WASHINGTON -- The Federal Reserve faces enormous pressure to reduce interest rates on Tuesday as the economy appears to be taking a turn for the worse, chiefly because of a housing-induced credit crunch that largely caught the central bank by surprise.
The Fed's credibility with financial markets and the American people is on the line.
Both Wall Street and Main Street expect it will reduce interest rates at least by one-quarter of a percentage point, and perhaps more, to ease credit conditions. It could be the first of several such reductions in borrowing costs, they say.
If the Fed instead keeps interest rates steady, "it would be an unmitigated disaster," said David Jones, a retired Wall Street economist and author of a book on the central bank.
"It's inconceivable that they won't cut rates," added Peter Kretzmer, an economist at Bank of America.
The central bank's last interest-rate reduction occurred in June 2003, when it took its benchmark "federal funds" rate to 1 percent to bolster the economy. This rate, which banks charge each other for loans, is now at 5.25 percent. In today's economic climate, many analysts say it is now too restrictive for the economy to grow.
Critics say he's either too academic or too aloof from financial markets and - the harshest criticism of all - that he is no Greenspan, noted for his instinctive market interventions.
The Fed's decision is not only economic. It's also political, because it occurs in the middle of a presidential campaign in which President Bush's economic policies are being called into question. Bernanke was Bush's chief economic adviser before taking on the Fed job. If a Democrat wins the White House, Bernanke's reappointment would likely be in jeopardy.
Although Treasury Secretary Henry M. Paulson Jr. told reporters this week that "we have, in my judgment, a healthy economy," economists on Wall Street and Main Street see a recovery in deep trouble. The business school at UCLA issued a forecast this week noting an economy currently suffering a "near recession experience." Its chief forecaster, Edward Leamer, gave the central bank an "F" for moving too slowly to counteract a housing bubble that began several years ago.
A survey of chief financial officers by Duke University and CFO Magazine said these corporate executives are the most pessimistic about the economy they have been since the first survey was taken six years ago. A recession is a "distinct possibility," said John Graham, a finance professor at Duke's business school. A panel of economists for The Wall Street Journal also said that the odds of a recession had grown.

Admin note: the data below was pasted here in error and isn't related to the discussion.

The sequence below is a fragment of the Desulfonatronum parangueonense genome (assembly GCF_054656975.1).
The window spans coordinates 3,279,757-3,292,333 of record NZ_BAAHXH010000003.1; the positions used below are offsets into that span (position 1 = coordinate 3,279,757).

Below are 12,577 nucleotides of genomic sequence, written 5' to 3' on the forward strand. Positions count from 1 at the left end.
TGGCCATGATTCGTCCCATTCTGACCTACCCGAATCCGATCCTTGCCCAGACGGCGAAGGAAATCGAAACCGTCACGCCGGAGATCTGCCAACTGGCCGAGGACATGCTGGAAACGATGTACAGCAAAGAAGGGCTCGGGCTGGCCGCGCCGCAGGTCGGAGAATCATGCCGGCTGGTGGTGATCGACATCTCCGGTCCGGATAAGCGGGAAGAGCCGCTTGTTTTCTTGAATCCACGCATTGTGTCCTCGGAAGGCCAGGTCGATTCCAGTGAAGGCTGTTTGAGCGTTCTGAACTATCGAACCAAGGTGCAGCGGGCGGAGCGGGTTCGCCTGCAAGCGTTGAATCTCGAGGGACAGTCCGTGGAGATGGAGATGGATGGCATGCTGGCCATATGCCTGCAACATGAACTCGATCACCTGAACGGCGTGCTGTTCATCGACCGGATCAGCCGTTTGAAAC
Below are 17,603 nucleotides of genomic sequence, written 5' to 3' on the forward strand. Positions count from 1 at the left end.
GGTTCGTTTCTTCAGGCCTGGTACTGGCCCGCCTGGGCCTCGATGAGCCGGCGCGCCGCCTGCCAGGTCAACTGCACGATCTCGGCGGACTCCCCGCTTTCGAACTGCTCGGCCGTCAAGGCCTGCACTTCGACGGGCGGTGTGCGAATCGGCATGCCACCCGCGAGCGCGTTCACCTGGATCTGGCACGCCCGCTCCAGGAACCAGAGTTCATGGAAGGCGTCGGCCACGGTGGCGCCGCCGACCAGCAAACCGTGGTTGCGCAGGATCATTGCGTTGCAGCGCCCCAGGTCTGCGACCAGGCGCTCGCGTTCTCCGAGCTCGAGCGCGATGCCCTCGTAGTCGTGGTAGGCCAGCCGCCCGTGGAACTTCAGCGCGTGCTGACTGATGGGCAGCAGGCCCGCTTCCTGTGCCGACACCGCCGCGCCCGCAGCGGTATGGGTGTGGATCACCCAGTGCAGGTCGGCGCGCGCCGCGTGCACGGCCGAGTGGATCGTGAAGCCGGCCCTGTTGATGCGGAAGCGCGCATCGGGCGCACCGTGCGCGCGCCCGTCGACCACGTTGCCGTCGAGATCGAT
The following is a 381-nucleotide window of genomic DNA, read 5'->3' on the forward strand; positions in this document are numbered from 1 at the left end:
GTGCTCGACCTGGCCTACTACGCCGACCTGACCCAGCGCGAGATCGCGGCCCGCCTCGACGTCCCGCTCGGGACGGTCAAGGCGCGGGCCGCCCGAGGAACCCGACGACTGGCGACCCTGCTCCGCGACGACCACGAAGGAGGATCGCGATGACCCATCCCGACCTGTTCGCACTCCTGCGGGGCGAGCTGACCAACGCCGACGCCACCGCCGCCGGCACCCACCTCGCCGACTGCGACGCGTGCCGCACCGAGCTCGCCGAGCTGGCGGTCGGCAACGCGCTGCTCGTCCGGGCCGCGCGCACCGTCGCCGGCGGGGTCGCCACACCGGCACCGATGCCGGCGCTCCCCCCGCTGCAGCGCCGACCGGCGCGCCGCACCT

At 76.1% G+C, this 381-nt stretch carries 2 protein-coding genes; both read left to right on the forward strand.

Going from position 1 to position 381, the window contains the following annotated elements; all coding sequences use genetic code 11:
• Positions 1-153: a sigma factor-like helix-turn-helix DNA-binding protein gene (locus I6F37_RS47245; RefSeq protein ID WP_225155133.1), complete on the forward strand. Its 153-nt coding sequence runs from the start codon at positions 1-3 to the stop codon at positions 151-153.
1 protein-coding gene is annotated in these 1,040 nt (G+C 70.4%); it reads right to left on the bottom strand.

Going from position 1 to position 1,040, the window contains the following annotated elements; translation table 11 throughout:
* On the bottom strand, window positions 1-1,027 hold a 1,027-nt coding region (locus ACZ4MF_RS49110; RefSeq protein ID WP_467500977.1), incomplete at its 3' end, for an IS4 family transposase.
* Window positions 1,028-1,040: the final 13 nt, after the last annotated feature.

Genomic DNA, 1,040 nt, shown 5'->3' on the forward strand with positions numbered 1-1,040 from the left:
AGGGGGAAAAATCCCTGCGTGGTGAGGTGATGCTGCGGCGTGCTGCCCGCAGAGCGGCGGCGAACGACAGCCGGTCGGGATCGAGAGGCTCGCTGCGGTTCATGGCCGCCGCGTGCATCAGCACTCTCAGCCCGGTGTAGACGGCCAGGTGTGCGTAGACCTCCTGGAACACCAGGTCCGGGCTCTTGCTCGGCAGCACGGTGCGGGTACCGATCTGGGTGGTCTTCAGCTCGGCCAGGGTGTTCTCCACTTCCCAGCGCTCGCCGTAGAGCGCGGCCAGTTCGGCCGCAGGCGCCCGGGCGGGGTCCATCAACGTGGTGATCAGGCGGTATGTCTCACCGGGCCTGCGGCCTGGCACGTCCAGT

The chief reason is that loose lending practices in the so-called "subprime" mortgage market aimed at borrowers with a poor credit history could spill over to the rest of the economy and hurt consumer spending, business investment and hiring. Some analysts say that the Fed itself helped promote the subprime lending market because of low interest rates that prevailed under Greenspan.
These loose lending practices spread like a cancer to other markets, carried by the practice of issuing securities against mortgages and then selling them to investors across the economy. Now, investors do not want these securities but have a hard time selling them.
Paulson told reporters that trying to contain the situation and returning credit markets to normal "will take a while. I don't believe there are quick fixes to this issue." He added that the credit-market problem would "penalize" economic growth, but not cause a downturn.
A strong international economy is helping U.S. exports and producing jobs, Paulson said.
But the employment market has taken a recent hit. Payrolls shrank by 4,000 jobs last month, according to the Labor Department, presenting the first hard evidence that the housing problems are spilling elsewhere. In a report yesterday, the department said the number of laid-off workers filing for unemployment benefits rose by 4,000 last week to 319,000.
Lyle Gramley, a former Federal Reserve governor, said that since World War II significant housing declines in the United States usually have resulted in recessions. Only two such declines, in 1950 and 1966, did not lead to a downturn because of heavy wartime spending at the time, he said.
Although employment has held up until now, Gramley said he expects that "as business recognizes that this slowdown is here to stay, this [the labor market] could get worse. We are now in a different phase of business hiring practices."
Ed Peters, chief investment officer at PanAgora Asset Management in Boston, called for a more cautious Fed policy, saying a small rate cut would do little other than to raise morale in the market.
He and others said the central bank could also reduce its discount rate - what it charges banks for loans - again. The Fed cut the rate from 6.25 percent to 5.75 percent on Aug. 17.
Jim Baird, chief investment officer at Michigan-based Plante & Moran Financial Advisers, said a rate cut of a quarter of one percentage point is likely. But he added that the central bank would probably reduce interest rates at least two more times before the end of the year to bolster the economy.
These projected rate cuts, along with a strong global economy, "should be sufficient to avoid a recession," Baird said.
William Neikirk writes for the Chicago Tribune.